How is remediation carried out?

Banks and other financial institutions hold huge amounts of data on existing customers. This will have been collected during the period the customer was onboarded (opened an account or sold a product) and during various remediation processes for customers that have been with them for a substantial length of time.

For many financial institutions, extensive fragmentation of customer data across disparate legacy systems is commonplace.

For many financial institutions, extensive fragmentation of customer data across disparate legacy systems is commonplace. Collating legacy records for existing long standing business relationships is a real challenge; both from a technology and business perspective. Layering on expensive, time consuming and often complex contemporary KYC policy processes to this already difficult task, only acts as yet a further impediment to compliance.

Leveraging modern bulk processing and robotic process automation technology can lessen this burden dramatically.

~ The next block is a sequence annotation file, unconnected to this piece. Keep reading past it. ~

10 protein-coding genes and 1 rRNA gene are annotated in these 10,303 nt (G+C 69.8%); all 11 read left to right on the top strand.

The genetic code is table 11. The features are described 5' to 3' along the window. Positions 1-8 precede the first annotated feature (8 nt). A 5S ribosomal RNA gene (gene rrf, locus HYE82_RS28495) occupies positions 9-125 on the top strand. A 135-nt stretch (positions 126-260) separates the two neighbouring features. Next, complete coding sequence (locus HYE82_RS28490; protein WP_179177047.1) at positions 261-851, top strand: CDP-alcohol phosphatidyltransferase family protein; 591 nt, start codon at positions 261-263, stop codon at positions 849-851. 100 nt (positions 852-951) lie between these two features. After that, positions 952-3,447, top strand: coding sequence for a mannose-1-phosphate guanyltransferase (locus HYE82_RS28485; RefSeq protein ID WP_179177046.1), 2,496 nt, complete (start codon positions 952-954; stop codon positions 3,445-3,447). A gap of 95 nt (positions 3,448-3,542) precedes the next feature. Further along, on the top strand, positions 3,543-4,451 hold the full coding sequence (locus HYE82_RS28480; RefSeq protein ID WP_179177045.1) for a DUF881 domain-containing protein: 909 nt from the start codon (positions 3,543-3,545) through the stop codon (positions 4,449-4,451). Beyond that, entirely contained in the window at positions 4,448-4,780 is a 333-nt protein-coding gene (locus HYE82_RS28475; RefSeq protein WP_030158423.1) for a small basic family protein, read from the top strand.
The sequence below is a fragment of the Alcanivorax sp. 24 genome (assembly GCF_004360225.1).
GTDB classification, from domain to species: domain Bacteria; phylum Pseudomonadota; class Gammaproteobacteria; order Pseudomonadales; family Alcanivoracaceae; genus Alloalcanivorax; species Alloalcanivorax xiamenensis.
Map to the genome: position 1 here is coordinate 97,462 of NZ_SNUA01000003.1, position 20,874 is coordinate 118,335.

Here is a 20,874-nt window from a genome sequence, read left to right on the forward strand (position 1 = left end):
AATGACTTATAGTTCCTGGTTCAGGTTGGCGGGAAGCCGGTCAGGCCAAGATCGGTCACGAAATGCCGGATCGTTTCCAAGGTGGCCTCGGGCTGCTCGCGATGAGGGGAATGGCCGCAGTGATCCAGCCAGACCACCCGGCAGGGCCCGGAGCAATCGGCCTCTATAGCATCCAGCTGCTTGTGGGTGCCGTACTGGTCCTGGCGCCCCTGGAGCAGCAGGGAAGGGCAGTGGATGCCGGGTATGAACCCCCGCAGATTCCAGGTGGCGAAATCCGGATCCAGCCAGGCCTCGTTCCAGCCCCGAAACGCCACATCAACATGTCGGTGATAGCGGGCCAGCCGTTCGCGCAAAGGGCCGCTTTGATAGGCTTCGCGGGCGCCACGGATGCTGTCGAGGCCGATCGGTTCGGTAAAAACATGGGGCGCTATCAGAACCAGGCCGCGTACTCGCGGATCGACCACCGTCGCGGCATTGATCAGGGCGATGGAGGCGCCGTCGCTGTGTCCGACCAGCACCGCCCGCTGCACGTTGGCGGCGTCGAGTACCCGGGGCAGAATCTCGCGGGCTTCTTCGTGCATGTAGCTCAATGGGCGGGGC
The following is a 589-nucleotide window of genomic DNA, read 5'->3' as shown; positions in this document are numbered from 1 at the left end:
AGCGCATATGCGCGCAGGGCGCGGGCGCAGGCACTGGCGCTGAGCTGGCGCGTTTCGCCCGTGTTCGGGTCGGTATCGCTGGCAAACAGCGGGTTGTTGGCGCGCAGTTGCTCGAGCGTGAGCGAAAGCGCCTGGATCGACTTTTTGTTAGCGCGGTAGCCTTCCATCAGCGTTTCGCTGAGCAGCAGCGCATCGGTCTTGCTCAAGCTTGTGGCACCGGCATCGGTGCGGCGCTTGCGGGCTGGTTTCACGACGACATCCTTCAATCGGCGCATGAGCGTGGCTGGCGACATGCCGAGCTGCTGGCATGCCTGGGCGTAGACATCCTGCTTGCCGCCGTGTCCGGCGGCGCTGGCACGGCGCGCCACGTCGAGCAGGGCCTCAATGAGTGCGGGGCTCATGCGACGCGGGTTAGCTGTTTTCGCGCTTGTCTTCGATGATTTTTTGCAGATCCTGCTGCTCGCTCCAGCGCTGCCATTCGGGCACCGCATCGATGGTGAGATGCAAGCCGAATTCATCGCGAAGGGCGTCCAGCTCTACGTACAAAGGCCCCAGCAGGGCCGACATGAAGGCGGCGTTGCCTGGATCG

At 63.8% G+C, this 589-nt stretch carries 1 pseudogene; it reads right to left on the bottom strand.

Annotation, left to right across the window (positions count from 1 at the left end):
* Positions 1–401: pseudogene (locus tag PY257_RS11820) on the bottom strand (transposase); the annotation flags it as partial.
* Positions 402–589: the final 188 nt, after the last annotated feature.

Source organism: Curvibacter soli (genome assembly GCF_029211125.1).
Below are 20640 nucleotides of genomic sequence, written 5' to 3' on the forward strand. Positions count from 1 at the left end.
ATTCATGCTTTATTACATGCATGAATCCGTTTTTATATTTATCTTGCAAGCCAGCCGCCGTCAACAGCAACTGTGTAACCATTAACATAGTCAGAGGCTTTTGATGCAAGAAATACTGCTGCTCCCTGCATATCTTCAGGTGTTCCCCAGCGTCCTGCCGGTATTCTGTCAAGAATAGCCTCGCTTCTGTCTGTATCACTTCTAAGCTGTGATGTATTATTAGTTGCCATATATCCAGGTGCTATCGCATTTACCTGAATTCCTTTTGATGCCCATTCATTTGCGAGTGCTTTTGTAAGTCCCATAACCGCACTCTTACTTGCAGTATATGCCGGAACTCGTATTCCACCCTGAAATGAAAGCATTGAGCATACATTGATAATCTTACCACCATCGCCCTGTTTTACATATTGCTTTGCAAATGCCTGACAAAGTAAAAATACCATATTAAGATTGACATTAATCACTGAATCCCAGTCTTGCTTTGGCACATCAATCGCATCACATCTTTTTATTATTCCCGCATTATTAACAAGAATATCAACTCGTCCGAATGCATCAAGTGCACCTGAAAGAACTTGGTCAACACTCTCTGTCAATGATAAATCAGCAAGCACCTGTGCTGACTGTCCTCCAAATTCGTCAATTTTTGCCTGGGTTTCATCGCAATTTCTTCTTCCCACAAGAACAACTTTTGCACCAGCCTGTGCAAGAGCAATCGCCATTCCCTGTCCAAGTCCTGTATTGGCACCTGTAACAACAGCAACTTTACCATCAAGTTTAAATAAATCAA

Introducing encompass remediate

encompass remediate is a new tool within the armoury of the compliance team.

encompass remediate effortlessly conducts KYC policy on existing books of customers to the same high standards of due diligence applied to new business KYC processing. An easy three step guide helps compile, upload and process remediation data using encompass automated KYC policy. Customer profiles are automatically created and remediated with the chosen KYC policy providing assurance of policy and compliance at volume and speed. Encompass remediate delivers faster and cheaper remediation, proven regulatory compliance and safe risk management.

Benefits of encompass remediate: